This was an English gun, all steel, to which the principle of “initial tension” was successfully applied. From the breech to the trunnions of the Blakely gun it was pear-shaped, for the purpose of resisting the tremendous power-pressures. By “initial tension” is meant intentional strain in the metal of the gun, scientifically placed, so as to counteract in a measure the strains set up by the powder discharge. There is an inner tube, on the outside of which bands are shrunk so as to set up a strain of extension in the exterior band. By properly combining these strains the extreme tension due to the powder gases at their moment of greatest expansion does not affect the gun as injuriously as if these initial strains were not present. This was among the earliest form of cannon to be successful with this principle of “initial tension,” a fundamental element in the scientific design of the best modern built — up guns.

Wreck of the giant Blakely gun at Charleston

Wreck of the giant Blakely gun at Charleston: view from the rear


Views from within Charleston.

The city of Charleston was fortified up to its very doorsteps, as is evidenced by these three photographs of the wrecked carriage of the immense Blakely gun on the Battery. The only battery in the path of the Federal fire was that containing this monster piece. Under date of January 6, 1864, Major Henry Bryan, Assistant Inspector-General at Charleston, reported that from August 21, 1863, to January 5, 1864, the observer in the steeple of St. Michael's Church counted 472 shells thrown at the city. Of a total of 225 investigated, 145 struck houses, nineteen struck in yards, and sixty-one struck in the streets and on the edge of the burnt district. Only about one third of these burst. The section of the city most frequently struck was bounded on the north by Market Street from East Bay to Meeting, down Meeting to Horlbeck's Alley, and along Horlbeck's Alley to Tradd Street; on the south by Tradd Street from the corner of King to Church Street, down Church Street to Longitude Lane, along that to East Bay; and on the east by East Bay Street.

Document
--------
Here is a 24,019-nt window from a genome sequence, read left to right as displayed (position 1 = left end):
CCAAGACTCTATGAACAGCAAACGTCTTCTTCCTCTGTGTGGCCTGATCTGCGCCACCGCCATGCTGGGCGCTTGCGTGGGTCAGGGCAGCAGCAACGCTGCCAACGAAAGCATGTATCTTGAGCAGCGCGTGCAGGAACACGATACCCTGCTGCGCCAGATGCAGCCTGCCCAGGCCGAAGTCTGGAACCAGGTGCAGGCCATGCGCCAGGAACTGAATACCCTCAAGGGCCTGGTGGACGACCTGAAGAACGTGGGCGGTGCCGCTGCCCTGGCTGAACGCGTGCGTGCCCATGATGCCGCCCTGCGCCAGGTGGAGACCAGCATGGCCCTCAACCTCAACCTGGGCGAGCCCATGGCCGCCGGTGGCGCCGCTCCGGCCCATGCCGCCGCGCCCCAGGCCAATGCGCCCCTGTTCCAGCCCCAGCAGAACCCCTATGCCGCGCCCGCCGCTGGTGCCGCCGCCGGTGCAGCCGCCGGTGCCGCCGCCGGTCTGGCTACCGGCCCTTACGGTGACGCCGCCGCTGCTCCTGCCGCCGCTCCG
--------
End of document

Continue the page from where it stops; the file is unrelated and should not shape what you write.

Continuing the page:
Looking out to sea: the only gun in the line of fire

Looking northeast: this view shows the street running at right angles to the one in the adjoining photograph.

The heart of the city: this shows how close to the dwelling houses the Federal shells must have fallen during the bombardment.


Fort Sumter.

These views show the result of the bombardment from August 17 to 23, 1863. The object was to force the surrender of the Fort and thus effect an entrance into Charleston. The report of Colonel John W. Turner, Federal chief of artillery runs: “The fire from the breaching batteries upon Sumter was incessant, and kept up continuously from daylight till dark, until the evening of the 23d. . . . The fire upon the gorge had, by the morning of the 23d, succeeded in destroying every gun upon the parapet of it. The parapet and ramparts of the gorge were completely demolished for nearly the entire length of the face, and in places everything was swept off down to the arches, the debris forming an accessible ramp to the top of the ruins. Nothing further being gained by a longer fire upon this face, all the guns were directed this day upon the southeasterly flank, and continued an incessant fire throughout the day. The demolition of the Fort at the close of the day's firing was complete, so far as its offensive powers were considered.” So fared Sumter.

Where shot and shell struck Sumter

Some of the 450 shot a day

The Lighthouse above the debris


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Quincy Adams Gillmore (6)